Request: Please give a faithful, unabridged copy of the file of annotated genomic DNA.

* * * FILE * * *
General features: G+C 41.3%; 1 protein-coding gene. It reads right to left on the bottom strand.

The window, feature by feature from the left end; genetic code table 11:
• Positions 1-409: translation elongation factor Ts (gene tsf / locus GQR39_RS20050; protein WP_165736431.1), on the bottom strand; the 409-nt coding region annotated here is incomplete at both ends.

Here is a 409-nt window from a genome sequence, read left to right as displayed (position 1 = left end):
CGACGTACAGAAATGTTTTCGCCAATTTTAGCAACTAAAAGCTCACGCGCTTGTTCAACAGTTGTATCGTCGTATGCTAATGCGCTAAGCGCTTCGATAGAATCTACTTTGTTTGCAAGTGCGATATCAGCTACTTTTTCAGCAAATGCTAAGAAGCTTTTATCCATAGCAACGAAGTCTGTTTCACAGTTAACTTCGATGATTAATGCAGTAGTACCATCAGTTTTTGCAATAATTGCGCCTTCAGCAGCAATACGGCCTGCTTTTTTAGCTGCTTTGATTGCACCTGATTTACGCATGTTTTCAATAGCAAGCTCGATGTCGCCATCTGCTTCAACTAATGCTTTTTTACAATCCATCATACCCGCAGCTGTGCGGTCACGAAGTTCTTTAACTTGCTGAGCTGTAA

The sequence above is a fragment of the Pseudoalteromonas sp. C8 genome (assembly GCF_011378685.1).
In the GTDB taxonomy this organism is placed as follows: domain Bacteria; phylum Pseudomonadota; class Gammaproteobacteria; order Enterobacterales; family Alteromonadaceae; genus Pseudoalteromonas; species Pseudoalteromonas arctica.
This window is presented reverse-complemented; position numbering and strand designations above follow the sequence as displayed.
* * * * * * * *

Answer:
General features: G+C 41.3%; 1 protein-coding gene. It reads right to left on the bottom strand.

The window, feature by feature from the left end; genetic code table 11:
• Positions 1-409: translation elongation factor Ts (gene tsf / locus GQR39_RS20050; protein WP_165736431.1), on the bottom strand; the 409-nt coding region annotated here is incomplete at both ends.

Here is a 409-nt window from a genome sequence, read left to right as displayed (position 1 = left end):
CGACGTACAGAAATGTTTTCGCCAATTTTAGCAACTAAAAGCTCACGCGCTTGTTCAACAGTTGTATCGTCGTATGCTAATGCGCTAAGCGCTTCGATAGAATCTACTTTGTTTGCAAGTGCGATATCAGCTACTTTTTCAGCAAATGCTAAGAAGCTTTTATCCATAGCAACGAAGTCTGTTTCACAGTTAACTTCGATGATTAATGCAGTAGTACCATCAGTTTTTGCAATAATTGCGCCTTCAGCAGCAATACGGCCTGCTTTTTTAGCTGCTTTGATTGCACCTGATTTACGCATGTTTTCAATAGCAAGCTCGATGTCGCCATCTGCTTCAACTAATGCTTTTTTACAATCCATCATACCCGCAGCTGTGCGGTCACGAAGTTCTTTAACTTGCTGAGCTGTAA

The sequence above is a fragment of the Pseudoalteromonas sp. C8 genome (assembly GCF_011378685.1).
In the GTDB taxonomy this organism is placed as follows: domain Bacteria; phylum Pseudomonadota; class Gammaproteobacteria; order Enterobacterales; family Alteromonadaceae; genus Pseudoalteromonas; species Pseudoalteromonas arctica.
This window is presented reverse-complemented; position numbering and strand designations above follow the sequence as displayed.